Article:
by Jason J. Morrissette
It is only natural for the casual observer of global politics and the expert alike to draw historical analogies in order to better grasp current events—a cognitive shortcut to simplify an exceedingly complex reality. As such, it should come as no surprise that many pundits have already equated recent political turmoil in the Arab world with the 1989 revolutions in Eastern and Central Europe that ultimately led to the dissolution of the Eastern Bloc and the collapse of the Soviet empire. The similarities, after all, are there: the rapid spread of mass protests from country to country, the hope for democratic reform, and the uncertainty concerning the future. While these recent events are likely to shape the course of regional politics in the Middle East and North Africa for years to come, the impact on global politics—that is, the overall balance of power that defines international relations—will almost certainly pale in comparison to the 1989 revolutions that heralded the Soviet Union's demise.
There is little question that the fall of the Soviet Union was the most significant political event of the second half of the twentieth century. After American foreign policymakers spent the better part of the Cold War concerned about a domino effect that would trigger the spread of global communism, it was ironically a "reverse" domino effect that led to its downfall. The triumph of Solidarity in Poland, the overthrow of Hungary's communist regime, and the fall of the Berlin Wall set off a chain reaction that not only transformed the Eastern Bloc and hastened the fall of the Soviet Union, but also laid the groundwork for the most significant shift in the global balance of power since World War II.
Why are shifts in the global distribution of power so significant? The Soviet Union's downfall not only transformed regional politics, but also marked a transition from the bipolar balance of power that had defined international politics since the end of World War II to a unipolar system dominated by the United States. Such changes in the system-level structure of global politics are quite rare historically. Prior instances include the decline of the British Empire in the nineteenth century, the emergence of the United States as a global power at the turn of the twentieth century, and the commencement of the Cold War following World War II. In each case, these power transitions completely changed the face of international relations. New players entered the game, old alliances were supplanted, new threats emerged on the horizon—a confluence of trends that required global powers to reformulate their foreign policy priorities and strategies on virtually every level.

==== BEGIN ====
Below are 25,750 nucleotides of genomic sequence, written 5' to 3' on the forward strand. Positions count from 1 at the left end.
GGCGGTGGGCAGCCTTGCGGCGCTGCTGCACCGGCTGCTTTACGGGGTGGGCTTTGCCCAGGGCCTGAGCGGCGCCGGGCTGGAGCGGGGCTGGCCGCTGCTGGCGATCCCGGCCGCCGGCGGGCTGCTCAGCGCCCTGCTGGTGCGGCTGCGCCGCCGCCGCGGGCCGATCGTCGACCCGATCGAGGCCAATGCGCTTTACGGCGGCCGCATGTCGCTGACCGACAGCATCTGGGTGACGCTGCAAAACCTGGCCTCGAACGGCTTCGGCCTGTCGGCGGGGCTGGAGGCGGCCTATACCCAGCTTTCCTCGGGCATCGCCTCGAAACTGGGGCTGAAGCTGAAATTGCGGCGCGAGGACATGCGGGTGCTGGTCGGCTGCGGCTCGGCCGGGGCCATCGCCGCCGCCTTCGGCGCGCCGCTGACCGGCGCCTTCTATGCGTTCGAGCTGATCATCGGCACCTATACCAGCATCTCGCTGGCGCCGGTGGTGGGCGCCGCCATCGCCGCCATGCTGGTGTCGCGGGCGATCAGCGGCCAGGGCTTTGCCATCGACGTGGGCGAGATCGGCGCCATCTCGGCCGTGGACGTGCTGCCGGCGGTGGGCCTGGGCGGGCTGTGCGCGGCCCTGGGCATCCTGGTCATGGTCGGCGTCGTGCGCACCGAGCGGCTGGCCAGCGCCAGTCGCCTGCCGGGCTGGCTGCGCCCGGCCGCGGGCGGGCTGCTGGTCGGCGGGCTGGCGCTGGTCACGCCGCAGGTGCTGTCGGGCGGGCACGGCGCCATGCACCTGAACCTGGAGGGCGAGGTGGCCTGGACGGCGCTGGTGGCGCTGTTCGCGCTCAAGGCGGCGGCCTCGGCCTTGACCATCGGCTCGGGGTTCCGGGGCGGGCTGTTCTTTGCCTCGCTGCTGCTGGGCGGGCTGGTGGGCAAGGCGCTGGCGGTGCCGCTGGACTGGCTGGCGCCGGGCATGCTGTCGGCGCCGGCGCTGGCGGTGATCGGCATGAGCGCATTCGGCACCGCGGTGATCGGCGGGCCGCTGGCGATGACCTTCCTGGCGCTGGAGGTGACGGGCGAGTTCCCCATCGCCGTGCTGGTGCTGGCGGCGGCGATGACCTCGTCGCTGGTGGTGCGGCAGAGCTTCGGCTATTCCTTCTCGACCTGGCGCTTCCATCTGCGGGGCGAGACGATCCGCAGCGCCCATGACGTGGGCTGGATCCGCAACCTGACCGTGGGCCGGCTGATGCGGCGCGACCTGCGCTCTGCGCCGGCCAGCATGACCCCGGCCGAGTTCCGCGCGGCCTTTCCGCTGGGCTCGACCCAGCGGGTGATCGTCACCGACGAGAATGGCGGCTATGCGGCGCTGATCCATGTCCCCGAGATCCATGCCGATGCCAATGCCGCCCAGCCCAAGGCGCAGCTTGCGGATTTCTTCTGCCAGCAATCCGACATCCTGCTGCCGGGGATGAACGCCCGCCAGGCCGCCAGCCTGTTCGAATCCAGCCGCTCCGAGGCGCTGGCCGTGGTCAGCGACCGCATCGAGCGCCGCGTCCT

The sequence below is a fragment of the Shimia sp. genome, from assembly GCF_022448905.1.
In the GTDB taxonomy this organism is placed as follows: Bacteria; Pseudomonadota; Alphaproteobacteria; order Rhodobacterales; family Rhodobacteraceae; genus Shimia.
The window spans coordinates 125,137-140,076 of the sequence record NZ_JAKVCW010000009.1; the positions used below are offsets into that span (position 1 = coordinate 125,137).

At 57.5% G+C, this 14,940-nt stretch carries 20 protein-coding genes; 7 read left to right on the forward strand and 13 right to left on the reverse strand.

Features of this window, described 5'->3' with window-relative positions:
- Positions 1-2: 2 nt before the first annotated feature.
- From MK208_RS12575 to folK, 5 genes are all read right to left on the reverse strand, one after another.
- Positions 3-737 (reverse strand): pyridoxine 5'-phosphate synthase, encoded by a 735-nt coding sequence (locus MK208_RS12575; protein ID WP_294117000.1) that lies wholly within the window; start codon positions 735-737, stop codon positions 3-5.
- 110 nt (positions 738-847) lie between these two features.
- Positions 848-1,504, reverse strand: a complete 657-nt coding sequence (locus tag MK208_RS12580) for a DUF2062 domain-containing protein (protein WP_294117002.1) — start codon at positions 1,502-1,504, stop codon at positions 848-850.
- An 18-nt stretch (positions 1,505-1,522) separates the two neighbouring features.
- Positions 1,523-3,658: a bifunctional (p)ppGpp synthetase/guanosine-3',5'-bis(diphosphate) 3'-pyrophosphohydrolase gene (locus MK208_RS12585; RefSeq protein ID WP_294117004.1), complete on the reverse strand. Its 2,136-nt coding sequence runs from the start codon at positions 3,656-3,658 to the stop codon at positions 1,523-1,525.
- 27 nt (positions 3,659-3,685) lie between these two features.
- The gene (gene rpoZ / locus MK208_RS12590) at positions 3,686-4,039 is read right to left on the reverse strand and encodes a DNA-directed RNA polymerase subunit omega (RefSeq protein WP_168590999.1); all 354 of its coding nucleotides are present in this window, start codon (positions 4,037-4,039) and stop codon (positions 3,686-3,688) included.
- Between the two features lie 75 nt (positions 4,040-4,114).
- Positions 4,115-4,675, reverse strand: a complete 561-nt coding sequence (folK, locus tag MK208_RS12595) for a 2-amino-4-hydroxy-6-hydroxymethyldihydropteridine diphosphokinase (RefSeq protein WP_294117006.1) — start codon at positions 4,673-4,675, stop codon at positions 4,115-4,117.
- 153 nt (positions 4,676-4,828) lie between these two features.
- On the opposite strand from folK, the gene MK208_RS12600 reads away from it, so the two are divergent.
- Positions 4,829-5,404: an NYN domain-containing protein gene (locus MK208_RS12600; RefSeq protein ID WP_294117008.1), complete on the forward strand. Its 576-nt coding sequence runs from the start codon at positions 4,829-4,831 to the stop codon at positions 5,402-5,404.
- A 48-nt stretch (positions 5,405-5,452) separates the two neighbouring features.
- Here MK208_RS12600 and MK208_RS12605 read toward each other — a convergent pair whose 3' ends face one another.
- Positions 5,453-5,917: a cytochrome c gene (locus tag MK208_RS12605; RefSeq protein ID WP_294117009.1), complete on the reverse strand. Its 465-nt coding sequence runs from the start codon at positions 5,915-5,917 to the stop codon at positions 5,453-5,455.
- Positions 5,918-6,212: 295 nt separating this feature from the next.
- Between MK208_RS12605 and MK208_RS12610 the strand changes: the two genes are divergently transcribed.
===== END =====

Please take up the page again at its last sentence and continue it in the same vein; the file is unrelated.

Do the revolutions in Tunisia and Egypt represent a potential global "sea change" of a magnitude comparable to the 1989 revolutions that ushered in the collapse of Soviet communism? In terms of domestic politics, it is clearly a radical departure for a region historically characterized by various flavors of authoritarian rule. Moreover, the United States will almost certainly face the challenge of rethinking key components of its foreign policy strategy vis-í -vis Israel and the Middle East for the first time in decades in order to account for a post-Mubarak Egypt.
Taking a step back, however, the current unrest in the region—even as it spreads to Yemen, Jordan, and possibly beyond—will not fundamentally transform the global balance of power. No empire will fall as a result of the ongoing turmoil. No new superpower will emerge. Regardless of the outcome of Egypt's uprising, the international system will remain (at least for the time being) defined by a single superpower alongside a handful of competing great powers. Far more likely to profoundly shift the global balance of power and, in turn, reshape the ebb and flow of international politics in the years ahead are Russia's steady resurgence and the growing role of emerging powers like China, India, and Brazil.
Make no mistake—the events transpiring in the Middle East and North Africa have the potential to change millions of lives in the region, hopefully for the better. That being said, revolutions in Tunisia, Egypt, and perhaps elsewhere are unlikely to redefine global politics on a scale remotely similar to the downfall of communism in Eastern and Central Europe. Therefore, despite certain superficial similarities, I contend that 2011 is not 1989 all over again.
Jason J. Morrissette is an Assistant Professor of Political Science and Director of International Affairs at Marshall University in Huntington, West Virginia. He specializes in international relations, post-Soviet politics, and environmental conflict. His most recent publication, "Rationality and Risk-Taking in Russia's First Chechen War," appeared in the European Political Science Review (July 2010).